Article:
LEXINGTON, Kentucky — Child protection officials in Kentucky investigated 20 allegations of human trafficking involving 25 children from late June through mid-October, a state report said.
The cases included children prostituting themselves for drugs and a guardian offering to sell a child for money or place the child in a prostitution ring, the Lexington Herald-Leader (http://bit.ly/1ks7AuN) reports. The state Cabinet for Health and Family Services submitted the report to the Legislative Research Commission.
The annual report is required by the Human Trafficking Victim's Rights Act, a state law that went into effect this year.
"It tells us that Kentucky is unfortunately a state that is rife with human trafficking," said Gretchen Hunt, staff attorney for the Kentucky Association of Sexual Assault Programs.
Hunt said the new law is raising awareness about trafficking of children by non-caretakers — boyfriends, pimps and other non-family members.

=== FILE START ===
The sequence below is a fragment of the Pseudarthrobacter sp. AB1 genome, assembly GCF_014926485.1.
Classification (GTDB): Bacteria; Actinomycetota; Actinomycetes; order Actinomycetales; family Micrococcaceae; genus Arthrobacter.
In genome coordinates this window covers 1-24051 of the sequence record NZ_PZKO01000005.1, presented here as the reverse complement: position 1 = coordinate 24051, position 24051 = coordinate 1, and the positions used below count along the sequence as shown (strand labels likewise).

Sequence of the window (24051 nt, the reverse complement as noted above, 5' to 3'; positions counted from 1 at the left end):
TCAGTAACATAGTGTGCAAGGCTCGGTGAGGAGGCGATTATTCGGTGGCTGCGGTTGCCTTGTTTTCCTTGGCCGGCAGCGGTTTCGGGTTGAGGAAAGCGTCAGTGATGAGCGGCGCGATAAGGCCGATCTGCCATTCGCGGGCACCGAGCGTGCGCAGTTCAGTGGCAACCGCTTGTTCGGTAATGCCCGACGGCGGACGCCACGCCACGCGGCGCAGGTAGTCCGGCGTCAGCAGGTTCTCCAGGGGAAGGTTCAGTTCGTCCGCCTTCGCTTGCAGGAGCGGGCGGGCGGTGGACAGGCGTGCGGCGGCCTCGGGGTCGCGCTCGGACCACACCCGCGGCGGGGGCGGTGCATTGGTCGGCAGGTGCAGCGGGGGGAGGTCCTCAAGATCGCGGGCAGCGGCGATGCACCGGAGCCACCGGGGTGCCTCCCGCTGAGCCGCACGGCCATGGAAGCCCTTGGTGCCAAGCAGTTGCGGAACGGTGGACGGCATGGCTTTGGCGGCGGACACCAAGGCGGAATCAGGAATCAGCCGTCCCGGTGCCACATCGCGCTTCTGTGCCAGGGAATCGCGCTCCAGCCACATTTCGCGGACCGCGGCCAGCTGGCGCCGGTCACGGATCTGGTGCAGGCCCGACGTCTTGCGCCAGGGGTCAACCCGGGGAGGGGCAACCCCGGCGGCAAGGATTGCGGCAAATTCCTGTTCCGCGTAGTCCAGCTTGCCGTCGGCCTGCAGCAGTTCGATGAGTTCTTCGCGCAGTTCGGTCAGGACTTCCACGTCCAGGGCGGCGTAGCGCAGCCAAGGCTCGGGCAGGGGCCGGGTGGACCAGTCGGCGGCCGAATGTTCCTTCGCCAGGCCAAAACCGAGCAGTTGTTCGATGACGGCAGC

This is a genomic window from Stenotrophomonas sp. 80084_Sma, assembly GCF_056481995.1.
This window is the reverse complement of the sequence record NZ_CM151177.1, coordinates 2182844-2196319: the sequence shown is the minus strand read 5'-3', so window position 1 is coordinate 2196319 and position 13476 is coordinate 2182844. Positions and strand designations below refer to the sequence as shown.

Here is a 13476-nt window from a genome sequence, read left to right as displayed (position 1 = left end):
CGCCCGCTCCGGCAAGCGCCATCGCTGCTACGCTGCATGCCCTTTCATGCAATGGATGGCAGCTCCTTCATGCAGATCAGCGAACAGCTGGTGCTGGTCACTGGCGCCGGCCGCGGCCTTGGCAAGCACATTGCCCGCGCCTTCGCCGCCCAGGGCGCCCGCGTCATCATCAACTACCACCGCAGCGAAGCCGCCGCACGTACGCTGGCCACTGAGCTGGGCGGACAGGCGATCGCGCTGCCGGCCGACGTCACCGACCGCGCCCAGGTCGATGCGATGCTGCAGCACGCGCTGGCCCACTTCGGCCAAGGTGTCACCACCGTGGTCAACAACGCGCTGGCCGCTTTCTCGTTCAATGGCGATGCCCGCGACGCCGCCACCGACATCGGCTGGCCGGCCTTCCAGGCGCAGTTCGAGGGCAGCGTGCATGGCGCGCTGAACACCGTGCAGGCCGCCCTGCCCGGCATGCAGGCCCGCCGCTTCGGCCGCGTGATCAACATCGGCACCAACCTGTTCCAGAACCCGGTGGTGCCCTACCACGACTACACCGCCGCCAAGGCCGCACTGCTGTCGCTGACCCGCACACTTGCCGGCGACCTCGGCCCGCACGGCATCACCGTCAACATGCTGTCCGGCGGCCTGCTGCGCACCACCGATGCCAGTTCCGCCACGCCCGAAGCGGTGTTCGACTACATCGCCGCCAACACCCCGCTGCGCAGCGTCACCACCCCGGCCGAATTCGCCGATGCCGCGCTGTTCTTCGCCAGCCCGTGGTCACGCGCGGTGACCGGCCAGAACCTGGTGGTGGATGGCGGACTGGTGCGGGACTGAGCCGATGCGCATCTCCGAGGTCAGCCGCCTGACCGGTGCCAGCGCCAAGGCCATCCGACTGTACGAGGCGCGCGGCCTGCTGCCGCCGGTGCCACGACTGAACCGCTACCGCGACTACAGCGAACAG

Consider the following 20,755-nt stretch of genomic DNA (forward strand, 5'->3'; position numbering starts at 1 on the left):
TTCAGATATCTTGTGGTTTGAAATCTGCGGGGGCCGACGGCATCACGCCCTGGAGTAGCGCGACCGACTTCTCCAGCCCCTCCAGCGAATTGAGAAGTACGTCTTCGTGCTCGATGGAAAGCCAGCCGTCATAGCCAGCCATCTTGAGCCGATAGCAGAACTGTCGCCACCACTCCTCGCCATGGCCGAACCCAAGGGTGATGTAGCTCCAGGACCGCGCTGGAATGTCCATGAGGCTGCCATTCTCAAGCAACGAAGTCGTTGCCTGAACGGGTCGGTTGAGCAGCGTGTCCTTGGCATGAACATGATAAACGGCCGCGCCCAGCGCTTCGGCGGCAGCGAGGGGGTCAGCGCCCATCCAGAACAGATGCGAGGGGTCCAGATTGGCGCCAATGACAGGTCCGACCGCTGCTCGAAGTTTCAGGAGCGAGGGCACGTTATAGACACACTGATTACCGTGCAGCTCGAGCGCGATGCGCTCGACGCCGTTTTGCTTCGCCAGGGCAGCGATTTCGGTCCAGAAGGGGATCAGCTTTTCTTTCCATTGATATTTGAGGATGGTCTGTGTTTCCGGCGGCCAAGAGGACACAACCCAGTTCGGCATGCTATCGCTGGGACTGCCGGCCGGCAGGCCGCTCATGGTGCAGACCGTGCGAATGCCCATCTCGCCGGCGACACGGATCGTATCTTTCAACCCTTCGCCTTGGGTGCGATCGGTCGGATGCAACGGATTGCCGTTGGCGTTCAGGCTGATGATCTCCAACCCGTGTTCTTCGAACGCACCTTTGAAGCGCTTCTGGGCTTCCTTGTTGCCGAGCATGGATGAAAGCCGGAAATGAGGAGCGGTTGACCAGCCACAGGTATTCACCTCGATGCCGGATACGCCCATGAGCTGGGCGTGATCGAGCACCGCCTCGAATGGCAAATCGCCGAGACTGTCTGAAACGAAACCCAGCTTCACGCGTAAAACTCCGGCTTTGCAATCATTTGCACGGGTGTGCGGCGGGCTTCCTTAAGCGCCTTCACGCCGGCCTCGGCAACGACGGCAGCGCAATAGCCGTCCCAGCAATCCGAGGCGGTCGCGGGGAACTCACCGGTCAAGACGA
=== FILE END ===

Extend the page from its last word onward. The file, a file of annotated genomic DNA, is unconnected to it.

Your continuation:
One big change as a result of the law is that victims are no longer viewed as criminals, Hunt said. Also, state child protection officials can help them even if the perpetrator trafficking them is not a family member.
The report — and the new law — capture information that would have slipped through the cracks before, said Marissa Castellanos, human trafficking program manager with Catholic Charities of Louisville.
The cabinet likely would have heard about the six cases in the report involving a child's caretaker, Castellanos said. But cases involving the 14 allegations in the report in which the known perpetrator was not in a caretaker role might have not come to the attention of child protection officials, she said.
Kentucky's first report on child victims of human trafficking said the allegations investigated involving children 17 and younger included:
—Victims prostituting themselves in exchange for drugs.
—A victim stripping for money.
—A guardian offering to sell the victim for money or into a prostitution ring.
—Victims working as prostitutes in a massage parlor.
—Victims advertising for prostitution.
In the report, three of the allegations were found to be unsubstantiated. In those cases, there was no evidence found that the children met the legal definition of a human trafficking victim. Two pending cases appeared to have enough evidence to substantiate allegations against a caretaker.
Other cases were still in the early stages of investigation.
Information from: Lexington Herald-Leader, http://www.kentucky.com